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Prescription to Eliminate Indiana's Drug Labs

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The Indiana Prosecuting Attorneys Council says their effort to require a prescription for cold medicines won't end until a law is in place. (Veronica Carter)
The Indiana Prosecuting Attorneys Council says their effort to require a prescription for cold medicines won't end until a law is in place. (Veronica Carter)
February 4, 2016

INDIANAPOLIS – There's an effort in Indiana to keep the state from gaining the distinction of having the most methamphetamine labs in the country for a fourth straight year.

Legislation was recently shot down that would have required a prescription for cold tablets that contain pseudoephedrine, which is the key ingredient in meth.

The latest version of the bill would give pharmacists power to choose to whom to sell.

David Powell, director of the Indiana Prosecuting Attorneys Council, says it won't stop people from using, but it will reduce the harm it's doing to children who are in homes where small meth labs are operating.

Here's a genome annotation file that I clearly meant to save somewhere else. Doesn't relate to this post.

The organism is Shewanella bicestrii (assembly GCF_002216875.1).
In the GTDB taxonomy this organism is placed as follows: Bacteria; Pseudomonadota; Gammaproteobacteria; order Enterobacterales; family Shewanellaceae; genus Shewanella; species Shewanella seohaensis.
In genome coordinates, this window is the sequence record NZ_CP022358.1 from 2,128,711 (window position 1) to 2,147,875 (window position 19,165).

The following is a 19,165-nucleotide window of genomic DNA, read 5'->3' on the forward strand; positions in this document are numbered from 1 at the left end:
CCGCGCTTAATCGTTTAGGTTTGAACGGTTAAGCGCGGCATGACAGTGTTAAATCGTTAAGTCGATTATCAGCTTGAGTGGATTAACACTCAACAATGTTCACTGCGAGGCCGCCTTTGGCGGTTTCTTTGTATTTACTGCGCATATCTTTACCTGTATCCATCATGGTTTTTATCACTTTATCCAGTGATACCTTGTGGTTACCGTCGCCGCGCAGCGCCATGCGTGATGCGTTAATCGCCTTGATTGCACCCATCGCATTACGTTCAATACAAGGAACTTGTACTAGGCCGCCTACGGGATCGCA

"There's this consumer scare that the drug companies and the large retailers are politically trying to create, and it's really all about greed,” he states. “They don't want to stop the sales of these products yet they're not willing to pay for the collateral consequences they create. "

Meth can be made in just a few hours in small labs and the chemicals used are toxic, especially to children inhaling the fumes.

Those opposing changing the law say it would unfairly punish law abiding citizens and argue that a cold or allergies would cost people more because they'd have to take time off work so they could see a doctor to get the prescription.

Two states have banned over-the-counter sales of pseudoephedrine – Mississippi and Oregon.

Researchers at Ball State University found there was no drop in the use of the drug in those states.

Powell acknowledges that, but he says so-called smurfs, people who are sent out to buy cold tablets for drug makers, are being stopped and that's what will eliminate the home labs.

"They haven't eliminated meth, but they have eliminated the meth labs and that's the message we're trying to create,” he states. “We're not going to solve the meth problem, but we are going to solve the meth lab problem and eliminate all those collateral consequences to property, to people, to children."

Currently in Indiana, the medication is behind the counter and records are kept of who buys it.

Powell calls smurfs low hanging fruit, who are easy to arrest, because they have to sign for the medication.

"Time is on our side with our meth lab numbers,” he states. “I mean it is what it is, and so you make a legislative tweak, if it has no impact, you come back and say we told you so that it wouldn't work and there's another tweak."


Veronica Carter, Public News Service - IN